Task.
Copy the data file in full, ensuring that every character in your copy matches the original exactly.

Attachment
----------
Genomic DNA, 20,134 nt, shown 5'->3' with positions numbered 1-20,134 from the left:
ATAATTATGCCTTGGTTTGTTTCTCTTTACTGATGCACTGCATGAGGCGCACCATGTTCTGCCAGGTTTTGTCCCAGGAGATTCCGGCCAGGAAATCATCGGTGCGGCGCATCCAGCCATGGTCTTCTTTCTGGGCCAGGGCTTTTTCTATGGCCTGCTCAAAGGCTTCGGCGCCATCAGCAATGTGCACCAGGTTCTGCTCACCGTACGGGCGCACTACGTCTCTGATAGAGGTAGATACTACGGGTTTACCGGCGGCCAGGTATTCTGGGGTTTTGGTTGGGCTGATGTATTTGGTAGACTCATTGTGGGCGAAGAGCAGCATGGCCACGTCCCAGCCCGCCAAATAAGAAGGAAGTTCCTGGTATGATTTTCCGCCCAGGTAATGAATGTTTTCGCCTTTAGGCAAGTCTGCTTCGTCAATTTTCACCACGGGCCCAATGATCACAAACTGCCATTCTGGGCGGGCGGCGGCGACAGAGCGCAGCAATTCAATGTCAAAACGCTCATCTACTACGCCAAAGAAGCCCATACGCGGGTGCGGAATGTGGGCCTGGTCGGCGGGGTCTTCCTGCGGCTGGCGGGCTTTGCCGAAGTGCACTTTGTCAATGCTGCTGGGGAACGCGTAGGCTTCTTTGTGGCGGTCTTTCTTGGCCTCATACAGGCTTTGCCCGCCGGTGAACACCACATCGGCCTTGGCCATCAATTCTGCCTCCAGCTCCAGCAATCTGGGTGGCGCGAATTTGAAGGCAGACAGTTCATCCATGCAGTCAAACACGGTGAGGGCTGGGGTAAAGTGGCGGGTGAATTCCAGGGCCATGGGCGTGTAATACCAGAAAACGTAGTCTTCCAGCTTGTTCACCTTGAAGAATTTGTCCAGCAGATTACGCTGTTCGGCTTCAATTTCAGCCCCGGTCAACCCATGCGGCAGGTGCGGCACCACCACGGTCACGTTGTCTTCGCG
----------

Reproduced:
Genomic DNA, 20,134 nt, shown 5'->3' with positions numbered 1-20,134 from the left:
ATAATTATGCCTTGGTTTGTTTCTCTTTACTGATGCACTGCATGAGGCGCACCATGTTCTGCCAGGTTTTGTCCCAGGAGATTCCGGCCAGGAAATCATCGGTGCGGCGCATCCAGCCATGGTCTTCTTTCTGGGCCAGGGCTTTTTCTATGGCCTGCTCAAAGGCTTCGGCGCCATCAGCAATGTGCACCAGGTTCTGCTCACCGTACGGGCGCACTACGTCTCTGATAGAGGTAGATACTACGGGTTTACCGGCGGCCAGGTATTCTGGGGTTTTGGTTGGGCTGATGTATTTGGTAGACTCATTGTGGGCGAAGAGCAGCATGGCCACGTCCCAGCCCGCCAAATAAGAAGGAAGTTCCTGGTATGATTTTCCGCCCAGGTAATGAATGTTTTCGCCTTTAGGCAAGTCTGCTTCGTCAATTTTCACCACGGGCCCAATGATCACAAACTGCCATTCTGGGCGGGCGGCGGCGACAGAGCGCAGCAATTCAATGTCAAAACGCTCATCTACTACGCCAAAGAAGCCCATACGCGGGTGCGGAATGTGGGCCTGGTCGGCGGGGTCTTCCTGCGGCTGGCGGGCTTTGCCGAAGTGCACTTTGTCAATGCTGCTGGGGAACGCGTAGGCTTCTTTGTGGCGGTCTTTCTTGGCCTCATACAGGCTTTGCCCGCCGGTGAACACCACATCGGCCTTGGCCATCAATTCTGCCTCCAGCTCCAGCAATCTGGGTGGCGCGAATTTGAAGGCAGACAGTTCATCCATGCAGTCAAACACGGTGAGGGCTGGGGTAAAGTGGCGGGTGAATTCCAGGGCCATGGGCGTGTAATACCAGAAAACGTAGTCTTCCAGCTTGTTCACCTTGAAGAATTTGTCCAGCAGATTACGCTGTTCGGCTTCAATTTCAGCCCCGGTCAACCCATGCGGCAGGTGCGGCACCACCACGGTCACGTTGTCTTCGCG